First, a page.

Shooting the Messenger
When I screw up, I have one way that I have found effective at helping me get by it and learn from it.
I write about it.
This is one of those royal jerk screw-up times.
Patty and I stayed at a hotel where we paid about $300/night. The room was clean and the location good, but the service and amenities were definitely substandard, certainly not something we’d expect from a $300/night room. The night before we checked out, we put together a number of issues and I sent it to the hotel’s customer service site, requesting a reduction in our room rate. The next morning, I talked with the hotel sales director about some of our issues. She was pleasant and empathic and said she would talk with the general manager. A associate of hours later while driving we got a call from the sales director informing us that the hotel would not make any adjustment.
This is where the jerk part comes in.
I told – no yelled – that the sales director was making a mistake and that we were going to publish our issues with a poor rating on the travel website that we booked the reservation. After a associate more words I hung up. Patty was silent, which meant I was in the doghouse. I said to her, “Hilton would have given us better service.” That’s when she told me (rightly so) that I was rude to the sales director, that she was only the messenger, and that I should have never talked to her that way. The next 30 minutes in the car were pretty silent; I knew she was right and just needed a bit of time to mirror. We stopped at a Subway for lunch and while we divided a turkey sub I told her she was right and how I shouldn’t have done what I did. After we arrived at our next hotel I emailed her an apology which she graciously responded to. already with the apology, I’m pretty sure I won’t be getting a Christmas card from her.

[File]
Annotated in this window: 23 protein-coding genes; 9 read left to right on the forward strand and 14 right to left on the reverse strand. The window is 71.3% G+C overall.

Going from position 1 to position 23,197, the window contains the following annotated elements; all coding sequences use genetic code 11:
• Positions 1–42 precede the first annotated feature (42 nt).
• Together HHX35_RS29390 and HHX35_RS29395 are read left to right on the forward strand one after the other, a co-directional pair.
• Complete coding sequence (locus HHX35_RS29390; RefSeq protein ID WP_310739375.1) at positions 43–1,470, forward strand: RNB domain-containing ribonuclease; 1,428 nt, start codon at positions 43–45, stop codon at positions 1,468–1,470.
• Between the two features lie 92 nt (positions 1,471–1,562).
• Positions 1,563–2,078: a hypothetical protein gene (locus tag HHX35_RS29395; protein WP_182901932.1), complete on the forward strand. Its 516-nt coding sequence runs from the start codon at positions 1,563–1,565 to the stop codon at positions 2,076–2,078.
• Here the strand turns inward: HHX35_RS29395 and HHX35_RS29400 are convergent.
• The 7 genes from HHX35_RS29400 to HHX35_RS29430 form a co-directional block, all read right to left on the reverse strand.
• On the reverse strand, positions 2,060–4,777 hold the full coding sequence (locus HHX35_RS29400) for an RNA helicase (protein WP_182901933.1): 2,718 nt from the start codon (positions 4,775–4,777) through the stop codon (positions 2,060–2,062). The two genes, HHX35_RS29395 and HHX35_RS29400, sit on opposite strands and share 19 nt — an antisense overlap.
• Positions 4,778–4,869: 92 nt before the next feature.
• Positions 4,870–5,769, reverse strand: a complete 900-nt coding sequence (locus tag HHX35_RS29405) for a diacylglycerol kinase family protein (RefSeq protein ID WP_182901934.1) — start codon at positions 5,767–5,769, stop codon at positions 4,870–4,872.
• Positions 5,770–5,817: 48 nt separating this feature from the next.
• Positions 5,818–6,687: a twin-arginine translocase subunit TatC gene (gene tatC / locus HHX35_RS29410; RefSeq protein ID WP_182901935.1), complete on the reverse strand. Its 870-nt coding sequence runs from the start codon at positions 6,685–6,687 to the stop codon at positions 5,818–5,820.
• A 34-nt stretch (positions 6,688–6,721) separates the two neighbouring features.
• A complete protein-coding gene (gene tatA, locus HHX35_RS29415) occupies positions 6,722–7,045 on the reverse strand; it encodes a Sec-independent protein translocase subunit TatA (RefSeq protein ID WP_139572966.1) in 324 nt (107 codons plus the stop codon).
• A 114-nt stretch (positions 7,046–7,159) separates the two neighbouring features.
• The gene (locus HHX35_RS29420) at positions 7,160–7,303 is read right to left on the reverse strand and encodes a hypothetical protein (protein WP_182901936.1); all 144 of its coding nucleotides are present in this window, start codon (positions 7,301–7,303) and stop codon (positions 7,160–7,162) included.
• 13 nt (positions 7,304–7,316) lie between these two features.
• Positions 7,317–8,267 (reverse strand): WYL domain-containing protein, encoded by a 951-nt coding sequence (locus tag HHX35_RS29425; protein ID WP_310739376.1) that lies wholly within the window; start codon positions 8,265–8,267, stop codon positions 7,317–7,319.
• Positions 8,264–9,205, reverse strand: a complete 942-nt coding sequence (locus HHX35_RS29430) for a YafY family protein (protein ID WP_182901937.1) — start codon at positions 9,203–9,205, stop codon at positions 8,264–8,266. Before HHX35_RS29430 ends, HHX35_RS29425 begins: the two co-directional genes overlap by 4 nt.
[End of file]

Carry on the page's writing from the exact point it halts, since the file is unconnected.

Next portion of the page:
I’d like to say that my dominant motivation for writing this article was to give you something to chew on; truly, it’s more a reminder to me and if you get collateral assistance then all the better. already after reflecting on my actions I nevertheless believe that me being disappointed with our stay at the hotel was justified. However, as I look back on my actions there are four things I did wrong:
- I shot the messenger – The sales director wasn’t the decision maker; she was only delivering a message from her boss. I neglected to concede that she was only conveying a message, and that she wasn’t the decision maker.
- I talked to her in a tone she didn’t deserve – I wasn’t calm and measured in my demeanor; I was angry and I wanted her to know it. I could have gotten my point across just as effectively without turning into a Tasmanian devil.
- I let my ego get in the way of doing the right thing – When the sales director didn’t give me what I thought I deserved I took it personally and reacted as if her actions were personal. In reality, she was just doing her job.
- I damaged a relationship with a possible customer – Some would say that I’ll likely never see her again, so who cares? In my profession anyone wanting to learn more about leadership, project management, or disability inclusion is a possible customer. Any help I could have given her is likely an opportunity lost.
My point to not only you as my readers but as a reminder to me is as follows: be firm in your convictions but do it with respect. You don’t have to be a wet noodle and give in to others; just don’t be a horse’s hind during the time of action.